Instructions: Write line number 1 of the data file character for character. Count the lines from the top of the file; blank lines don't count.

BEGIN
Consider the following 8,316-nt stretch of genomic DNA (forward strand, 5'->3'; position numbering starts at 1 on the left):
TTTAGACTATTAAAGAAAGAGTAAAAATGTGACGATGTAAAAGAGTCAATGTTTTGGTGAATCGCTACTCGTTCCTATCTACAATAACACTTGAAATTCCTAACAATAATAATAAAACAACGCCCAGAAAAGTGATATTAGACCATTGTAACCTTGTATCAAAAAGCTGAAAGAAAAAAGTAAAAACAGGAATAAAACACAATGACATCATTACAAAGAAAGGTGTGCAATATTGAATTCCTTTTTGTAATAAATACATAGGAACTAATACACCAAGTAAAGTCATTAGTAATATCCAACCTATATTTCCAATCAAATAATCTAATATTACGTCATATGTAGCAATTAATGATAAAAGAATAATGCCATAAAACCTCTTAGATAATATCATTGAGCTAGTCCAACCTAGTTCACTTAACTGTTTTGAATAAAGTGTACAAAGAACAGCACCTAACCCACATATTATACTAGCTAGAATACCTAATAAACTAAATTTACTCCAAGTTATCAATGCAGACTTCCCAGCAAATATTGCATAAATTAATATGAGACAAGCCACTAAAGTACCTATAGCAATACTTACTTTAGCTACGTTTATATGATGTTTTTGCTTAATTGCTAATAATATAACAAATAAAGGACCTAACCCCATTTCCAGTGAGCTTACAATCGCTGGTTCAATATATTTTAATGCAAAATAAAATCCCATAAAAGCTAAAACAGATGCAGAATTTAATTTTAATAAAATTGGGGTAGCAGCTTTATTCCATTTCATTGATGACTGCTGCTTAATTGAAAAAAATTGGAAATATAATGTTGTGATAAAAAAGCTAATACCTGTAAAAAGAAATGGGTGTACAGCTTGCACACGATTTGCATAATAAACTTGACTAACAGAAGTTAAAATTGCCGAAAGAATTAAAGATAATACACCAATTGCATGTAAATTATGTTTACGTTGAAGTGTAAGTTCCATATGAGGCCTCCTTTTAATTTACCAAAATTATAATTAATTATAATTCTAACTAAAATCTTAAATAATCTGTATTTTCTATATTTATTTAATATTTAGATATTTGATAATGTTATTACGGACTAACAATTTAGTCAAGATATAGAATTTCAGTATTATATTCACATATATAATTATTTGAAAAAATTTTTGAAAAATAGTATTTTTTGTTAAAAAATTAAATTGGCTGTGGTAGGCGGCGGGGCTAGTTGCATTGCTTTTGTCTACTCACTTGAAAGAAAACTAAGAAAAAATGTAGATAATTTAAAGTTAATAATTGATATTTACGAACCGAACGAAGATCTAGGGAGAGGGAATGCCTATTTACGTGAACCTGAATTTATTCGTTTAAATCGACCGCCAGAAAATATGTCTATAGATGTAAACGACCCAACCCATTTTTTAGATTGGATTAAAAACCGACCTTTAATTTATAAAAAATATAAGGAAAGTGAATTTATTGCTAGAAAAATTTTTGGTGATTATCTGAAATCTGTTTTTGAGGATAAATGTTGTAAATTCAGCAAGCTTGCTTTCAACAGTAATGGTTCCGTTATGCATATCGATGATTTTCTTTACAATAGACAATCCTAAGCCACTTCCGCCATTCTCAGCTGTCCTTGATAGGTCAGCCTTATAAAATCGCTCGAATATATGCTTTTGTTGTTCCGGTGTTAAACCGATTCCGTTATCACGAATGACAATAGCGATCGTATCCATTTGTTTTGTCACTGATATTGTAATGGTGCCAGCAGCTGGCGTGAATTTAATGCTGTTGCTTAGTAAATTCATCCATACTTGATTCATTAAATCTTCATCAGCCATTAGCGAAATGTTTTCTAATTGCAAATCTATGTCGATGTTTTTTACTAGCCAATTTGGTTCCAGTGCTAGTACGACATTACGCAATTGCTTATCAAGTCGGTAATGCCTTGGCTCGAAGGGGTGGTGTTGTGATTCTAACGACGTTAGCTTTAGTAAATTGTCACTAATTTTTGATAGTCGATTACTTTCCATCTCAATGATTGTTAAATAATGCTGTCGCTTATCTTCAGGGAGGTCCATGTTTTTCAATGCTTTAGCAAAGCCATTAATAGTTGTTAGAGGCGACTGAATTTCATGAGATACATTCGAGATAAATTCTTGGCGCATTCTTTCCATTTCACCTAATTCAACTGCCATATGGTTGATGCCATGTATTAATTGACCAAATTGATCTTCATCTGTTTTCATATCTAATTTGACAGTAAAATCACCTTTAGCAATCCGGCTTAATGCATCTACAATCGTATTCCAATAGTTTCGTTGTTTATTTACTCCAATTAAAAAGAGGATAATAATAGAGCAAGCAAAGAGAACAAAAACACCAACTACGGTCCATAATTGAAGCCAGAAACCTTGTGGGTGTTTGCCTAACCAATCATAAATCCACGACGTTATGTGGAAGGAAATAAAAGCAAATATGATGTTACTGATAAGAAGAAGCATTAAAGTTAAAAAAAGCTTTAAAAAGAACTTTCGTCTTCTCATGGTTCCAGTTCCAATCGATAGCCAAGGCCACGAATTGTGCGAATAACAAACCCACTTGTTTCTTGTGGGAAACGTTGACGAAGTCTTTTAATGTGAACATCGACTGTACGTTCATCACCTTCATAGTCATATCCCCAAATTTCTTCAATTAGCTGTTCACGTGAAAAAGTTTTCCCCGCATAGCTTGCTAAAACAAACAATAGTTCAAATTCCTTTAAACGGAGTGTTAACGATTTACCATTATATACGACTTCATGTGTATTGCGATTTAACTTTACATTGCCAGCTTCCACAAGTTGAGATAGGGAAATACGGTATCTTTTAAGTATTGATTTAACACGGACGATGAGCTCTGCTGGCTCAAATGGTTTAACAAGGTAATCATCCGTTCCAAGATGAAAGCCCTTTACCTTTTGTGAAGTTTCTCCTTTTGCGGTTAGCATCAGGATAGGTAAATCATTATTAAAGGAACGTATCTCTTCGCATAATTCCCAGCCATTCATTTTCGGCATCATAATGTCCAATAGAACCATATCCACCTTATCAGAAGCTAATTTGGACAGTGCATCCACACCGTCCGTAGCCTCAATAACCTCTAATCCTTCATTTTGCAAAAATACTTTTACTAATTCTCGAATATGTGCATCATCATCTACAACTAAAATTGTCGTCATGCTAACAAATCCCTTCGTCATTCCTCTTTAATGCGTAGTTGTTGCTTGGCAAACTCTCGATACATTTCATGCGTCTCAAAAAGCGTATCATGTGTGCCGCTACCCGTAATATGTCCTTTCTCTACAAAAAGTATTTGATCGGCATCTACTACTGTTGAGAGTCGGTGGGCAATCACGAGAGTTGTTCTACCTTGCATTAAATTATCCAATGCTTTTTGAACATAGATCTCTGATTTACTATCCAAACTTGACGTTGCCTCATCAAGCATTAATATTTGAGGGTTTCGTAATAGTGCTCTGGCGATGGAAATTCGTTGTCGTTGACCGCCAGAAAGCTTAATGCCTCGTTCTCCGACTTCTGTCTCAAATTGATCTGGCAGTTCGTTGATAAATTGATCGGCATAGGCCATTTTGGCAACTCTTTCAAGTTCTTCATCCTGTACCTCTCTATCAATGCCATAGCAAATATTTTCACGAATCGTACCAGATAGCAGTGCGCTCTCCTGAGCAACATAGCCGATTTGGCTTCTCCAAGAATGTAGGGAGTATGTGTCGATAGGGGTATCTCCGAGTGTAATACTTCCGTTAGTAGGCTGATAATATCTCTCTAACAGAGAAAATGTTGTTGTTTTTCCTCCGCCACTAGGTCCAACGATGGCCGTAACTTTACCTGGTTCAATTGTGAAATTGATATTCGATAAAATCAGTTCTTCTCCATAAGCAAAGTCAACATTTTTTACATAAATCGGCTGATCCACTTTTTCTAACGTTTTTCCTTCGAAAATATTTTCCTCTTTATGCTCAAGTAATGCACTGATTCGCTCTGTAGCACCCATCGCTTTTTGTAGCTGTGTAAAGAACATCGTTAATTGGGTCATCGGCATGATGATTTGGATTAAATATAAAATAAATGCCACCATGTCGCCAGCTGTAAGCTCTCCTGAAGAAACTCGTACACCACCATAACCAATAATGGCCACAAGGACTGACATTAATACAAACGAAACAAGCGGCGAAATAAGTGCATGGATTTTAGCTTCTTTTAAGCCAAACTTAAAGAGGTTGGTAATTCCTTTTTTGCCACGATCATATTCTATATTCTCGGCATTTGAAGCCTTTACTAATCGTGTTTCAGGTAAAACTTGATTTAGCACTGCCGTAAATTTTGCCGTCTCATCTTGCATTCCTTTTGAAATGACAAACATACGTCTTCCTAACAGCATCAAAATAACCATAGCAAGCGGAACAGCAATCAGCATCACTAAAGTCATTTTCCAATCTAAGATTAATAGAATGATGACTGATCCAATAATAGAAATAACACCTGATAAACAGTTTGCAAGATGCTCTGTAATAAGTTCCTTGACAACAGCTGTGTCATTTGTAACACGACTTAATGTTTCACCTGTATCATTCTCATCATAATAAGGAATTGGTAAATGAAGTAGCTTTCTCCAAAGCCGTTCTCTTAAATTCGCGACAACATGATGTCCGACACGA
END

Consider the following 8,316-nt stretch of genomic DNA (forward strand, 5'->3'; position numbering starts at 1 on the left):